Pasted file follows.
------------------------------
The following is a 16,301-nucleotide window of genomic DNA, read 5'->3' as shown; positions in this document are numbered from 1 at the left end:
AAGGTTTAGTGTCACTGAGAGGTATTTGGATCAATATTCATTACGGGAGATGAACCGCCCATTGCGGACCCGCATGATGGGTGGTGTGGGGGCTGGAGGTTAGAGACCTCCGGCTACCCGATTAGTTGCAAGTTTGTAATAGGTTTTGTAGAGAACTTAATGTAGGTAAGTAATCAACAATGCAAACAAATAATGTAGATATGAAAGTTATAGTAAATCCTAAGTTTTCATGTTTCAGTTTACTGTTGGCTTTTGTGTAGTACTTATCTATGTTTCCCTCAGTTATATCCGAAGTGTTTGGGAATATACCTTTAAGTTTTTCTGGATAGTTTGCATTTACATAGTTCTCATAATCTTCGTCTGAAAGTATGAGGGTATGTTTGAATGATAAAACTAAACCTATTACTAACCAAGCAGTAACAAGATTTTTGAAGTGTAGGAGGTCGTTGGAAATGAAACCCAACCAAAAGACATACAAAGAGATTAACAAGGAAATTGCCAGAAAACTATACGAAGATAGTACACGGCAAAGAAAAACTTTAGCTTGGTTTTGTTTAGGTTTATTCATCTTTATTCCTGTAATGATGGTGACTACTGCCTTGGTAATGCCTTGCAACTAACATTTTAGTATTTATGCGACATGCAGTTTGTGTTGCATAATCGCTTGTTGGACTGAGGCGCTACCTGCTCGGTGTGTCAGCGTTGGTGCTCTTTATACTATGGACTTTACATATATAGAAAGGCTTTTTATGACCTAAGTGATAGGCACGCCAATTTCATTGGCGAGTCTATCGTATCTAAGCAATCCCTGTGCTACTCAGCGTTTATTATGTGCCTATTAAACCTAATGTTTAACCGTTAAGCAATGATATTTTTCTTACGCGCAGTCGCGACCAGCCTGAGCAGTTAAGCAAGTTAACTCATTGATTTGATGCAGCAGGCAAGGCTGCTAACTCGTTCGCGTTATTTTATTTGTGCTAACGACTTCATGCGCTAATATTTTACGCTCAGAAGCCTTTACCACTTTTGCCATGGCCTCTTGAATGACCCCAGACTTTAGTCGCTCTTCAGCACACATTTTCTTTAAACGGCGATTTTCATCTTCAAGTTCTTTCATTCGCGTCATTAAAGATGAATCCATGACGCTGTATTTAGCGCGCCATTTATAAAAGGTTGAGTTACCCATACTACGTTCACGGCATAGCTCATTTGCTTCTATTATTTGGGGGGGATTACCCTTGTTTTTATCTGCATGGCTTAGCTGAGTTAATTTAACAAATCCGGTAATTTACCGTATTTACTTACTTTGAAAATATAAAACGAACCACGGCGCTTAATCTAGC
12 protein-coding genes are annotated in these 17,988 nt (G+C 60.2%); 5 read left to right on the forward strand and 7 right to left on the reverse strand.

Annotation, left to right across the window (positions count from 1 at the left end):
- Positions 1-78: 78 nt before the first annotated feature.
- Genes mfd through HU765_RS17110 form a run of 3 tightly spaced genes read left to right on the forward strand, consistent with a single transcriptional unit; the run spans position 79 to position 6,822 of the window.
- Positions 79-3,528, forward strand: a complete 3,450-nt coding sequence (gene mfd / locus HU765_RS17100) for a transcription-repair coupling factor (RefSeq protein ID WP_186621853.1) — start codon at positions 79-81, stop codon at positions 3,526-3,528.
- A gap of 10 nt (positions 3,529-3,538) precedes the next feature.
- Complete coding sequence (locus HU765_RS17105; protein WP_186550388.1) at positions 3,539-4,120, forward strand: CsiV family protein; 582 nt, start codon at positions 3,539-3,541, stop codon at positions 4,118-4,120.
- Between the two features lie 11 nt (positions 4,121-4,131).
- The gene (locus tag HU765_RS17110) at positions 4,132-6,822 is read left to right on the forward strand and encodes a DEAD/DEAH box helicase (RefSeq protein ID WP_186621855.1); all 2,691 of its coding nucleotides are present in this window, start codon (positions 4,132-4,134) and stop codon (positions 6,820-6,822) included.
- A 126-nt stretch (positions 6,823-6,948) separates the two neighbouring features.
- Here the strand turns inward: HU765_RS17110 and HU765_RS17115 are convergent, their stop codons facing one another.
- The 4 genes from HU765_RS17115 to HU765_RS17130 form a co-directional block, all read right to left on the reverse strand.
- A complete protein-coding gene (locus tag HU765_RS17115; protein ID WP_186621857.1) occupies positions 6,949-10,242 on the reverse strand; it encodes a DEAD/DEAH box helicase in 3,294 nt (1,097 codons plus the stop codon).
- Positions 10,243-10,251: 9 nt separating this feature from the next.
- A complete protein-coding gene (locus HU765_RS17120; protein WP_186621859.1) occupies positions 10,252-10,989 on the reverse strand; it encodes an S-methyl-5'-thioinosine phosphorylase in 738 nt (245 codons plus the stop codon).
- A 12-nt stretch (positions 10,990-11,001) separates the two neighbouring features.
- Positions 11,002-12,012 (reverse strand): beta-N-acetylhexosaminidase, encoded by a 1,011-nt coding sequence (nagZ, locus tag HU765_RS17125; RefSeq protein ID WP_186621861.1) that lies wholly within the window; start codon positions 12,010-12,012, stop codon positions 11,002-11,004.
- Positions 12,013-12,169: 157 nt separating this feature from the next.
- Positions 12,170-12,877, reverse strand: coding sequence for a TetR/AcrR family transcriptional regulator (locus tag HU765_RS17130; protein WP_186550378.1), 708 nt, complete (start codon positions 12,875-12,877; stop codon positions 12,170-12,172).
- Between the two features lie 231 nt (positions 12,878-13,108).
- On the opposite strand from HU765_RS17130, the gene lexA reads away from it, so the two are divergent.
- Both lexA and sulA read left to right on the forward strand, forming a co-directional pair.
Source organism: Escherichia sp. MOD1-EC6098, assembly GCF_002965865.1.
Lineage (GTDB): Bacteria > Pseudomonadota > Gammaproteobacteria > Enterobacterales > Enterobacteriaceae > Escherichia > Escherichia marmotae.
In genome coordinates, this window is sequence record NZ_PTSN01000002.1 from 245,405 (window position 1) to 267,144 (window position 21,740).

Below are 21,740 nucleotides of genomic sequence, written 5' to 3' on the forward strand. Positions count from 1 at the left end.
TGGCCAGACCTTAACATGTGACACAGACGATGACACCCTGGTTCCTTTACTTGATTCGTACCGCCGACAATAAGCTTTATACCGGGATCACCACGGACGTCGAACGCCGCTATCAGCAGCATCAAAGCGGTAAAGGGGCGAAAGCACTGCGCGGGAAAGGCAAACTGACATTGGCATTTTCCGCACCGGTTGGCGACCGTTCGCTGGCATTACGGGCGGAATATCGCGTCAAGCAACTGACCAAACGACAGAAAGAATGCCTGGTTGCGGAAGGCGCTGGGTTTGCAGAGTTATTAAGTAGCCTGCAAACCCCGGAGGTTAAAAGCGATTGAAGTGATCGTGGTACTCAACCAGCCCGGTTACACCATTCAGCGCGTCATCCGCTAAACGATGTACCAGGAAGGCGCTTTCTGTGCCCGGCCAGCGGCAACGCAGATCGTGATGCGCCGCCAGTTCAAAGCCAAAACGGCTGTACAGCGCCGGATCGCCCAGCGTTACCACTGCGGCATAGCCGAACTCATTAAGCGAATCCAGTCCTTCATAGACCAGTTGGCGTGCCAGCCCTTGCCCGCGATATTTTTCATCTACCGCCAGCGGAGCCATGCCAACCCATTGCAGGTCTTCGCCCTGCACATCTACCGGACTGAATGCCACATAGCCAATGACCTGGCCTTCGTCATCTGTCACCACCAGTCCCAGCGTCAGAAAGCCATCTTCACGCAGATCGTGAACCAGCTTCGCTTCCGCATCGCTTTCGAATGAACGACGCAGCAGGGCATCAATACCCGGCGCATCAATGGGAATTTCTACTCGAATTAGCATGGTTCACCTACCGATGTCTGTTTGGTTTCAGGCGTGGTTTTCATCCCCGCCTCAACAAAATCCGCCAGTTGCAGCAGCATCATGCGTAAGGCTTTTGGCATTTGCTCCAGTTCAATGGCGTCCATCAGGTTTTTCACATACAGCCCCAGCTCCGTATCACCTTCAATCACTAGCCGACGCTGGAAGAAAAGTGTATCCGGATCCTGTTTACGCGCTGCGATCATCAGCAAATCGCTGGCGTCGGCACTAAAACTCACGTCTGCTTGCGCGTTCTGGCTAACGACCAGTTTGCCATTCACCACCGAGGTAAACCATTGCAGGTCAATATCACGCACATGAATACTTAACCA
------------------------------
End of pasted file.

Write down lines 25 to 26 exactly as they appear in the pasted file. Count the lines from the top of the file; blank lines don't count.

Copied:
Source organism: Escherichia sp. MOD1-EC6098, assembly GCF_002965865.1.
Lineage (GTDB): Bacteria > Pseudomonadota > Gammaproteobacteria > Enterobacterales > Enterobacteriaceae > Escherichia > Escherichia marmotae.